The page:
Despite it's promises, the federal health care law will bring premium increases to many due to community rating provisions, increased regulation and mandates, and problems with premium and cost-sharing subsidies.


(10.24.13) Certified: The Need to Repeal CON; Counter to their intent, Certificate of Need laws raise health care costs

Four decades’ worth of data and research into CON laws have shown that they fail to lower health care costs; if anything, they raise them. Despite this, North Carolina hosts one of the most restrictive CON programs in the country. State leaders could best prevent unnecessary increases in health care costs by repealing CON.


(10.22.13) CCNC Flaws: Why Community Care of North Carolina is Failing Patients, Taxpayers, and Policymakers

The debate over NC’s Medicaid program pits defenders of the status-quo Community Care of North Carolina (CCNC) model against reformers touting Governor McCrory’s proposed Partnership for a Healthy North Carolina. This report identifies and explains CCNC’s flaws and shows how the Partnership for a Healthy North Carolina is a far more effective approach to not only improve patient health, but also rein in Medicaid spending and save taxpayer dollars.


(7.10.13) Lessons Learned: How the Partnership for a Healthy North Carolina Avoids Kentucky’s Medicaid Reform Mistakes

Gov McCrory’s Partnership for a Healthy North Carolina is an innovative approach to redesign the state’s Old Medicaid system. This report explains the strategies and provisions included in the Partnership that help to ensure North Carolina’s Medicaid reform does not replicate Kentucky’s failings.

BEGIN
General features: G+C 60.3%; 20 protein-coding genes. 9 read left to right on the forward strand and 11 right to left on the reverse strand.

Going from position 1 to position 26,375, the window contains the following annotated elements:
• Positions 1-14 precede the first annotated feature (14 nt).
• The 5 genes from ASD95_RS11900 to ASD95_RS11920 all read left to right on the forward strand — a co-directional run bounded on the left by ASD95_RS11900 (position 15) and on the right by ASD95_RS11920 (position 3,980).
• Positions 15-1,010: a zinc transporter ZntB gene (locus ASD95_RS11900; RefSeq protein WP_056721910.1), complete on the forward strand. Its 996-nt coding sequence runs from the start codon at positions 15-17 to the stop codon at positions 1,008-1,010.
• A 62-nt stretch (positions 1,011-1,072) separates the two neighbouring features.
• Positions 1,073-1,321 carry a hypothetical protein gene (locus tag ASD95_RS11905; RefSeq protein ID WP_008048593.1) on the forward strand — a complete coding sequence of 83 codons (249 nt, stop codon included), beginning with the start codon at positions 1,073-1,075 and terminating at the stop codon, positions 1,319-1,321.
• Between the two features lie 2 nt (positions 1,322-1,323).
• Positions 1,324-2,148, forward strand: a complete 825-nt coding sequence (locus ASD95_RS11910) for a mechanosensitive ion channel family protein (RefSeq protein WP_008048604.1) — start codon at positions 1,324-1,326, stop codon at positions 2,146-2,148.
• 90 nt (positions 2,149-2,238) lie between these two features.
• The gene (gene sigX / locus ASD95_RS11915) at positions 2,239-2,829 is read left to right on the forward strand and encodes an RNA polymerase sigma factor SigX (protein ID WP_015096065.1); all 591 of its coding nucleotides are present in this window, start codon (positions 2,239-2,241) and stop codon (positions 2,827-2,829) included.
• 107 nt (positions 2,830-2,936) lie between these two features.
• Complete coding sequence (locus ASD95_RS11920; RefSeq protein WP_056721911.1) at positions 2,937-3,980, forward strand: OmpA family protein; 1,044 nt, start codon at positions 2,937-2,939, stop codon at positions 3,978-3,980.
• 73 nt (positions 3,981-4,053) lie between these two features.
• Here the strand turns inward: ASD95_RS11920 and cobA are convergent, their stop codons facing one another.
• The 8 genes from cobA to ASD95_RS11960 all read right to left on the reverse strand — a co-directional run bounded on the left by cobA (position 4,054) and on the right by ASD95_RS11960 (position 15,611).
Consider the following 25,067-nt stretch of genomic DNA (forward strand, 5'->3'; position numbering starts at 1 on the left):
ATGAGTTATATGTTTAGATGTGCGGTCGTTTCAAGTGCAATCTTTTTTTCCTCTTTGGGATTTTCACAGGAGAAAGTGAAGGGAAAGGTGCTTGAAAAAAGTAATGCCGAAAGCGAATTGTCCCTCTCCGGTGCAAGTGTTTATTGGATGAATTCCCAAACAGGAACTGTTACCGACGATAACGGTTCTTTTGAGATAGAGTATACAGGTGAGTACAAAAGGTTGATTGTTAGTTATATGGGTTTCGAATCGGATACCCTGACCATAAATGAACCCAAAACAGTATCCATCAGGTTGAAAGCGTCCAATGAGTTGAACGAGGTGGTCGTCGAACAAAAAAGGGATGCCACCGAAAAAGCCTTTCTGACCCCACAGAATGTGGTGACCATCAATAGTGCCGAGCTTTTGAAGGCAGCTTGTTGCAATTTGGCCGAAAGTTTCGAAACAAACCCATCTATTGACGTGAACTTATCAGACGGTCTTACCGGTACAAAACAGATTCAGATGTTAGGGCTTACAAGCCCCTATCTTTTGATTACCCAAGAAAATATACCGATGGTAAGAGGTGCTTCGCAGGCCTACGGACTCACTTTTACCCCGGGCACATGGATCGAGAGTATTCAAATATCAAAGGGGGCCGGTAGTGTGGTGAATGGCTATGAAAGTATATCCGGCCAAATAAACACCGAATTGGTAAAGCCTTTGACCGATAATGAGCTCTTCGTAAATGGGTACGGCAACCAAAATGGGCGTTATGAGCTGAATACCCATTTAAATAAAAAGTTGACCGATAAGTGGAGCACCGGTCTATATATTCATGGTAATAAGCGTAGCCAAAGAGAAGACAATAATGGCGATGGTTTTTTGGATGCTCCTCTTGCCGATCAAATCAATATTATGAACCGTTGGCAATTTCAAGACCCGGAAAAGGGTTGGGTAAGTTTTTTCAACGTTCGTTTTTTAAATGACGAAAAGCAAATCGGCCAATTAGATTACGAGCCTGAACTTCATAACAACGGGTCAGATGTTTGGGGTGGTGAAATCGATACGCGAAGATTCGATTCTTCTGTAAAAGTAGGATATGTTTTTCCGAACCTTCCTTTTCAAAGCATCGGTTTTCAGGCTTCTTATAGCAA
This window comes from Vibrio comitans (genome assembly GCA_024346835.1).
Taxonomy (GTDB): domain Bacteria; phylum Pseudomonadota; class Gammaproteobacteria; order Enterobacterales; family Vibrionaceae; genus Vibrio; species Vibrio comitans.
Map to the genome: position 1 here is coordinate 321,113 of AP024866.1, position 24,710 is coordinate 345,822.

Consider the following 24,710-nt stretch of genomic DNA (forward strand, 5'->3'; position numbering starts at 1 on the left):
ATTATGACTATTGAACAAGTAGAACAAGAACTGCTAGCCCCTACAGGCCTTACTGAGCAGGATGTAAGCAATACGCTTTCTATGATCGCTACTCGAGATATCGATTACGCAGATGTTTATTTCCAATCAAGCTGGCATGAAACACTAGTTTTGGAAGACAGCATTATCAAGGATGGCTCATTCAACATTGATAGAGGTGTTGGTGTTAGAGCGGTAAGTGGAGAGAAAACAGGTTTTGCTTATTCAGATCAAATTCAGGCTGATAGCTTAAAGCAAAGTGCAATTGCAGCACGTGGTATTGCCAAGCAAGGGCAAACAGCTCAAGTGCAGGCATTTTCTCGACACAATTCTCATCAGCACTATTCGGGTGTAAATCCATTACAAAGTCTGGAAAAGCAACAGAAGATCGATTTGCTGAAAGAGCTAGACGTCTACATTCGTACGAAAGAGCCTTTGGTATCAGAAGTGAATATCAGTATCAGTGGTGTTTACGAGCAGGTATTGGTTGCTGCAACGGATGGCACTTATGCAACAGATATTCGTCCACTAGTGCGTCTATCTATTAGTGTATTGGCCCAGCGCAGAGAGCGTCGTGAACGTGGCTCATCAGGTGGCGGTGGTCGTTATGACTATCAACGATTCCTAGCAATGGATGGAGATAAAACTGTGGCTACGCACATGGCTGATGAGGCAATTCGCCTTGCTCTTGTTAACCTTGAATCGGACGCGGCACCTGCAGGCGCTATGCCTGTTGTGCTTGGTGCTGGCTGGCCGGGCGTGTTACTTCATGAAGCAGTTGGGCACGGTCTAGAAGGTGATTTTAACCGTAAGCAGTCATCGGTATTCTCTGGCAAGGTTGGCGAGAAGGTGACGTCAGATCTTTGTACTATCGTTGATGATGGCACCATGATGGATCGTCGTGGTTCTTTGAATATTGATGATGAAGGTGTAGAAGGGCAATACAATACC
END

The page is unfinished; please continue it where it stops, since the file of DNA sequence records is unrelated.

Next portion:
(5.29.13) The Partnership for a Healthy North Carolina: Medicaid Reform that Works for Patients, Providers, and Taxpayers Alike

The Partnership for a Healthy North Carolina infuses the Medicaid program with winning market-based strategies of competition, accountability, transparency and a common-sense funding structure. Although policymakers should explore additional ways to make the Governor’s proposal even stronger, the Partnership for a Healthy North Carolina represents a major step forward in transforming Medicaid into an affordable and successful health care safety net.


(5.20.13) Health Care's New Prescription: The Power To Heal Through Consumer-Driven Medicaid

Medicaid’s ineffective utilization of its unpredictable budget has left the state facing a budget overrun of more than $248 million. Consumer-driven Medicaid reform emphasizes principles of choice, competition, and fiscal responsibility for beneficiaries and providers, giving patients would be able to choose benefits and services that best fit their medical needs from multiple health plans with defined block grants.


(1.05.12) Compensating NC’s Eugenics Victims: Five Ways North Carolina Can Help Right the Wrong

North Carolina forcibly sterilized approximately 7,600 individuals in the 20th Century as part of its eugenics program. Many eugenics victims are still alive in North Carolina. This report offers five ways that North Carolina should compensate the victims before it is too late.


(7.06.11) North Carolina's Forced-Sterilization Program: A Case for Compensating the Living Victims

When North Carolina lawmakers return to budget work next year, they should consider compensation for more than 2,900 living victims of the state's forced sterilization program.


(5.09.11) Reforming North Carolina’s Medicaid Program